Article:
How is this relevant to the class of XML-based web applications that we have considered? The current architecture and implementation strategies cover multi-player games such as Mancala or Blackjack only if all players play through a single browser. The situation changes completely if we want to support a truly distributed game in which, for example, each player at a Blackjack table plays through their own browser but needs to see actions of the other players at the table. Server push capability is needed when the results of one player's action is to be made visible to all players in their own browsers.

How can server push be implemented in the Internet? Communication between components over HTTP is restricted by the request-response rhythm of the protocol. A server component may only speak to a client after being requested to by the client, and then it is only allowed a single response message.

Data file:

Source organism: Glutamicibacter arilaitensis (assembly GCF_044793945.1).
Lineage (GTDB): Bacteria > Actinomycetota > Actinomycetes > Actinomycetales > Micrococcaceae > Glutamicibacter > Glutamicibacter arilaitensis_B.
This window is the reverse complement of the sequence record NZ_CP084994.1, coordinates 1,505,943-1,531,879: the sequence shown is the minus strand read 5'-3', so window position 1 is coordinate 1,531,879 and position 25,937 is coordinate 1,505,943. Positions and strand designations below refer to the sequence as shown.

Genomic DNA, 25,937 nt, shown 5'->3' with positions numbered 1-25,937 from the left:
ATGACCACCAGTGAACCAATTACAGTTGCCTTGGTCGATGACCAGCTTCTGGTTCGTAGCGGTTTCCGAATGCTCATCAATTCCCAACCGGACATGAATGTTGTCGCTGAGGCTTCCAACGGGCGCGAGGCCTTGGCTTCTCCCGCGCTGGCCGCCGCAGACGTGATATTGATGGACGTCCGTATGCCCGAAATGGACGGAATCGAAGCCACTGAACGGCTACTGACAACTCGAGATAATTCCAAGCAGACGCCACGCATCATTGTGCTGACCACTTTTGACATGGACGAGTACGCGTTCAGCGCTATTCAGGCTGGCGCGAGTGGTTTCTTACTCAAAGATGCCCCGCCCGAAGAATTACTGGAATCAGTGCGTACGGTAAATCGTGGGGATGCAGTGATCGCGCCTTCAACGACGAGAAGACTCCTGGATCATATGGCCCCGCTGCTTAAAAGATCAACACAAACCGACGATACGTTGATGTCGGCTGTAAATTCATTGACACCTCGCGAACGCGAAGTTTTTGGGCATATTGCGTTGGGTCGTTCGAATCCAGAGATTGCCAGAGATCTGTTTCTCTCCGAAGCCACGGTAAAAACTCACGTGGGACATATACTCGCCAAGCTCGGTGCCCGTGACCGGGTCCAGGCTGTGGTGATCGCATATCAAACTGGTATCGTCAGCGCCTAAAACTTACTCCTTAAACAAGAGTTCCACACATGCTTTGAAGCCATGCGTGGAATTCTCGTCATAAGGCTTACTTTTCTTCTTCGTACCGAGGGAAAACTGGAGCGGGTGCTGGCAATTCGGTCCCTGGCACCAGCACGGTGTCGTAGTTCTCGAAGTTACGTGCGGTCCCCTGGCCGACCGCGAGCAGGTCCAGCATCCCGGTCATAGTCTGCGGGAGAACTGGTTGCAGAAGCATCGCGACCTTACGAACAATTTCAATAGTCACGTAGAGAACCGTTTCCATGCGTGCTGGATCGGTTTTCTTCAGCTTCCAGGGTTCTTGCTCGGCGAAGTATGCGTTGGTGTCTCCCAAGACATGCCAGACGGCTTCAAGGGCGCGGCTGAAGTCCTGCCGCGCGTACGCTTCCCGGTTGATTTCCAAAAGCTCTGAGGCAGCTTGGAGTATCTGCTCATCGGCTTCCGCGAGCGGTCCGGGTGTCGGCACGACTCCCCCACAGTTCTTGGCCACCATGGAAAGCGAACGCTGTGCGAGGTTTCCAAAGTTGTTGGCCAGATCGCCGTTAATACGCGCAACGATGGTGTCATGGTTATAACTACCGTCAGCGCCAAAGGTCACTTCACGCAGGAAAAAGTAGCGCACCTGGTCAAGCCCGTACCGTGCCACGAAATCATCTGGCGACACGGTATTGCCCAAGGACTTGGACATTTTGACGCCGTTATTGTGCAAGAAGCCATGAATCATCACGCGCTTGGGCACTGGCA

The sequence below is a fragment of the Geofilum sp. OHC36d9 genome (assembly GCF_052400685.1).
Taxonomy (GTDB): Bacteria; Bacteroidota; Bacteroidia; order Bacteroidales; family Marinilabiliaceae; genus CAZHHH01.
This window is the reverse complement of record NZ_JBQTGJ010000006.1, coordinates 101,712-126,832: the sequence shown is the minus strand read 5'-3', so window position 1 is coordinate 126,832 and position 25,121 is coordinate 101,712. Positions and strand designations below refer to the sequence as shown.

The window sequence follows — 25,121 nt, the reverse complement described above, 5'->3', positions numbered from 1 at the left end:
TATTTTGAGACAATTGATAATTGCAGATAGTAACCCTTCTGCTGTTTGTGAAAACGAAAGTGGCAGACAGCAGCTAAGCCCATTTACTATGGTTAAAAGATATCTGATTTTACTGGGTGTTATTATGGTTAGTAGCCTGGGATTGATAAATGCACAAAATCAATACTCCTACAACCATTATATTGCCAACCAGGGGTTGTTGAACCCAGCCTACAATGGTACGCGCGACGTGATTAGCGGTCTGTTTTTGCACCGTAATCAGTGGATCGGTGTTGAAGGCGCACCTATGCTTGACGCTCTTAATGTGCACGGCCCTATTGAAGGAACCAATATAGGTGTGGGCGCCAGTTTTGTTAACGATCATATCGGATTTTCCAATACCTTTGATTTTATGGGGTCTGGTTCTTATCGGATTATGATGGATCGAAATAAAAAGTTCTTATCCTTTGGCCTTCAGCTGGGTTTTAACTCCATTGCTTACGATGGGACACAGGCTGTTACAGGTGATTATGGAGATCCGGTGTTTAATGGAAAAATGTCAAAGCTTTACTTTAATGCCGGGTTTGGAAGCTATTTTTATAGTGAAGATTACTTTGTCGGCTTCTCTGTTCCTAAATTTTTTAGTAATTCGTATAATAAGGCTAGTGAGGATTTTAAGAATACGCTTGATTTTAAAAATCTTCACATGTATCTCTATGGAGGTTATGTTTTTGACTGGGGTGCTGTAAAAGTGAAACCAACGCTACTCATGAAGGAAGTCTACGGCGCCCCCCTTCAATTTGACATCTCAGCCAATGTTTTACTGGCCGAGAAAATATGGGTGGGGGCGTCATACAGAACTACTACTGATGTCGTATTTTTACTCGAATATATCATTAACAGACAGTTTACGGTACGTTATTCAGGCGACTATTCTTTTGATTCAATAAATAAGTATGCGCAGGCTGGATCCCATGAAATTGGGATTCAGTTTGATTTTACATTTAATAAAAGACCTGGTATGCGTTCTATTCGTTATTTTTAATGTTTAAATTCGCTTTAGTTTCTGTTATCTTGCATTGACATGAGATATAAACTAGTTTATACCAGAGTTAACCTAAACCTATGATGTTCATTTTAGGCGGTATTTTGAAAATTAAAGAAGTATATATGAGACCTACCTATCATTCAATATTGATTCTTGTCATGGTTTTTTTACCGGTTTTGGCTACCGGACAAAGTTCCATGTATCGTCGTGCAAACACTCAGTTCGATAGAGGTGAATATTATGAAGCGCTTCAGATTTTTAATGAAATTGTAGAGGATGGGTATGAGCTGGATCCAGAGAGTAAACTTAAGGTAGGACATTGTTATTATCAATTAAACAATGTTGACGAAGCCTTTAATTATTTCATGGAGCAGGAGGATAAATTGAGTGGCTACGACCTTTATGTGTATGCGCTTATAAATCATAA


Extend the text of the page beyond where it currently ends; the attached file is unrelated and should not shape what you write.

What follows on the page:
There are ways to emulate the server-push or server-broadcast communication pattern over HTTP by using so-called busy polling or long polling techniques in combination with AJAX-like requests. In fact, our browser game GameX uses busy polling to propagate changes in the map that were caused by one player to all other players. However, these solutions are not stable, and they do not scale. HTML5-based architectures go beyond the request-response cycle of the HTTP protocol towards server push solutions by supporting APIs such as Server-Sent Events and WebSockets [WSM13] in the client. These APIs are matched by server-side implementations, most commonly in Node.js [HW12]. The first message that is sent in the WebSockets protocol is an HTTP request with an upgrade flag that imdicates that the WebSockets protocol is to be used with further messages; these are then in a specific binary WebSockets protocol format.

One co-author of this paper, Michael Conrads, has brought server push into the realm of XML technologies in his master thesis [C17]. As an outlook, we sketch the two approaches that he has investigated; they will be further described in a later paper.